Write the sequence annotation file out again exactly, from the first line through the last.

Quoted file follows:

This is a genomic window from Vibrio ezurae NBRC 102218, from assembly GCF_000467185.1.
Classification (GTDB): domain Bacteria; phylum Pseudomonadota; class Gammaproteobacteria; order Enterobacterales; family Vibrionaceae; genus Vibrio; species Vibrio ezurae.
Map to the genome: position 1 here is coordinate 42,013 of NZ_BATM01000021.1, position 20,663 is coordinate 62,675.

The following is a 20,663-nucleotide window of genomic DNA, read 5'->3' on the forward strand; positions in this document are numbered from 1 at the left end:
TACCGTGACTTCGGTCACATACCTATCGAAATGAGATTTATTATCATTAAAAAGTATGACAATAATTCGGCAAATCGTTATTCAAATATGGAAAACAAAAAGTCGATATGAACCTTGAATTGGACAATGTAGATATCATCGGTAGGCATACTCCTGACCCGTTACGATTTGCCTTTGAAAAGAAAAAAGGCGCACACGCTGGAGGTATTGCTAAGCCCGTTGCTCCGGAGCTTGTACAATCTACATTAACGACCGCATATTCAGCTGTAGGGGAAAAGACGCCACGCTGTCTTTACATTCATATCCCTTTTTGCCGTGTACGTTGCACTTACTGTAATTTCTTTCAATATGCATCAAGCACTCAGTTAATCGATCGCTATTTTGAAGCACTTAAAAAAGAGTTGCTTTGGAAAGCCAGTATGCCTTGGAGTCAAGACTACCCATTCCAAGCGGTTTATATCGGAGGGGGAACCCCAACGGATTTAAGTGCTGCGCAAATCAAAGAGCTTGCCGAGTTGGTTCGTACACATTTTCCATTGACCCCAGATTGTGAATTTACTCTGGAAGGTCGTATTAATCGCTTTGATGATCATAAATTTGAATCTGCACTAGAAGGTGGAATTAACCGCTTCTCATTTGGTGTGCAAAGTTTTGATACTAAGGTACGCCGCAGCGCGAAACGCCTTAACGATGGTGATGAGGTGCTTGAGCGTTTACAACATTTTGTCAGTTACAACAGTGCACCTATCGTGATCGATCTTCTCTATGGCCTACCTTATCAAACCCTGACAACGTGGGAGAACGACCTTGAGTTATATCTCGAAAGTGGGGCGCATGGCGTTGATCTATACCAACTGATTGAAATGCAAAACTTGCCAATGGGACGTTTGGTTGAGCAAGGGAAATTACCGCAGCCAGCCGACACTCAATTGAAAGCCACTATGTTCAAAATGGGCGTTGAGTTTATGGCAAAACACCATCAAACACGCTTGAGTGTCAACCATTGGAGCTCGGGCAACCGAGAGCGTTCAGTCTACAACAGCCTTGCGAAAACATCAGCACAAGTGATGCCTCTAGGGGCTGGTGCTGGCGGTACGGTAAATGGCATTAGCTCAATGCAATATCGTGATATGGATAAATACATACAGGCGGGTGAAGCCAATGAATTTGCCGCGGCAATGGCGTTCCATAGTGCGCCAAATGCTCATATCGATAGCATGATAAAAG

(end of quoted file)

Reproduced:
This is a genomic window from Vibrio ezurae NBRC 102218, from assembly GCF_000467185.1.
Classification (GTDB): domain Bacteria; phylum Pseudomonadota; class Gammaproteobacteria; order Enterobacterales; family Vibrionaceae; genus Vibrio; species Vibrio ezurae.
Map to the genome: position 1 here is coordinate 42,013 of NZ_BATM01000021.1, position 20,663 is coordinate 62,675.

The following is a 20,663-nucleotide window of genomic DNA, read 5'->3' on the forward strand; positions in this document are numbered from 1 at the left end:
TACCGTGACTTCGGTCACATACCTATCGAAATGAGATTTATTATCATTAAAAAGTATGACAATAATTCGGCAAATCGTTATTCAAATATGGAAAACAAAAAGTCGATATGAACCTTGAATTGGACAATGTAGATATCATCGGTAGGCATACTCCTGACCCGTTACGATTTGCCTTTGAAAAGAAAAAAGGCGCACACGCTGGAGGTATTGCTAAGCCCGTTGCTCCGGAGCTTGTACAATCTACATTAACGACCGCATATTCAGCTGTAGGGGAAAAGACGCCACGCTGTCTTTACATTCATATCCCTTTTTGCCGTGTACGTTGCACTTACTGTAATTTCTTTCAATATGCATCAAGCACTCAGTTAATCGATCGCTATTTTGAAGCACTTAAAAAAGAGTTGCTTTGGAAAGCCAGTATGCCTTGGAGTCAAGACTACCCATTCCAAGCGGTTTATATCGGAGGGGGAACCCCAACGGATTTAAGTGCTGCGCAAATCAAAGAGCTTGCCGAGTTGGTTCGTACACATTTTCCATTGACCCCAGATTGTGAATTTACTCTGGAAGGTCGTATTAATCGCTTTGATGATCATAAATTTGAATCTGCACTAGAAGGTGGAATTAACCGCTTCTCATTTGGTGTGCAAAGTTTTGATACTAAGGTACGCCGCAGCGCGAAACGCCTTAACGATGGTGATGAGGTGCTTGAGCGTTTACAACATTTTGTCAGTTACAACAGTGCACCTATCGTGATCGATCTTCTCTATGGCCTACCTTATCAAACCCTGACAACGTGGGAGAACGACCTTGAGTTATATCTCGAAAGTGGGGCGCATGGCGTTGATCTATACCAACTGATTGAAATGCAAAACTTGCCAATGGGACGTTTGGTTGAGCAAGGGAAATTACCGCAGCCAGCCGACACTCAATTGAAAGCCACTATGTTCAAAATGGGCGTTGAGTTTATGGCAAAACACCATCAAACACGCTTGAGTGTCAACCATTGGAGCTCGGGCAACCGAGAGCGTTCAGTCTACAACAGCCTTGCGAAAACATCAGCACAAGTGATGCCTCTAGGGGCTGGTGCTGGCGGTACGGTAAATGGCATTAGCTCAATGCAATATCGTGATATGGATAAATACATACAGGCGGGTGAAGCCAATGAATTTGCCGCGGCAATGGCGTTCCATAGTGCGCCAAATGCTCATATCGATAGCATGATAAAAG